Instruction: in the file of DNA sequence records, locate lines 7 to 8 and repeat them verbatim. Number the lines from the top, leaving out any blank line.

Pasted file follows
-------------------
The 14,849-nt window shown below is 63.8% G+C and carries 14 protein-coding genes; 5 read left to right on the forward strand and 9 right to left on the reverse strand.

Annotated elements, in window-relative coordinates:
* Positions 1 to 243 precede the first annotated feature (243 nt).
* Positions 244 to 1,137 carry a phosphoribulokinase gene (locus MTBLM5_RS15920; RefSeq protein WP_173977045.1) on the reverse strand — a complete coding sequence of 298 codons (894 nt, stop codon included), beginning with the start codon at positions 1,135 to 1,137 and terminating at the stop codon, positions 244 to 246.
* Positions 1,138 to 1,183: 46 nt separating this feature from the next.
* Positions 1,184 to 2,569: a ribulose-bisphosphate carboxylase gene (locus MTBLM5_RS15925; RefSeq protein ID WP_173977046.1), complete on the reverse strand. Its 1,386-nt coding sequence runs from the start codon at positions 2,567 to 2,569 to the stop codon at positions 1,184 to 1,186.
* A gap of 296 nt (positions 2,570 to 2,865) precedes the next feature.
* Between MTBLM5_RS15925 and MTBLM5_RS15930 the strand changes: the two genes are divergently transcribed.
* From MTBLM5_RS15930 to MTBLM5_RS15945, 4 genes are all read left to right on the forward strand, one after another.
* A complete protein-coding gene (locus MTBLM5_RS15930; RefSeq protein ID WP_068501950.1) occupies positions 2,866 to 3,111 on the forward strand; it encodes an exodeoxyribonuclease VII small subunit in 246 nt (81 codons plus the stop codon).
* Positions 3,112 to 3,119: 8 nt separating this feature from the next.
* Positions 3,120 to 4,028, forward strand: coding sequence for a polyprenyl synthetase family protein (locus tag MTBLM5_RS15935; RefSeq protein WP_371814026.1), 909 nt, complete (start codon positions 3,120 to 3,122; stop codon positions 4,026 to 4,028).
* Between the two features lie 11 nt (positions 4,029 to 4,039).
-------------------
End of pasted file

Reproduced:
* A gap of 296 nt (positions 2,570 to 2,865) precedes the next feature.
* Between MTBLM5_RS15925 and MTBLM5_RS15930 the strand changes: the two genes are divergently transcribed.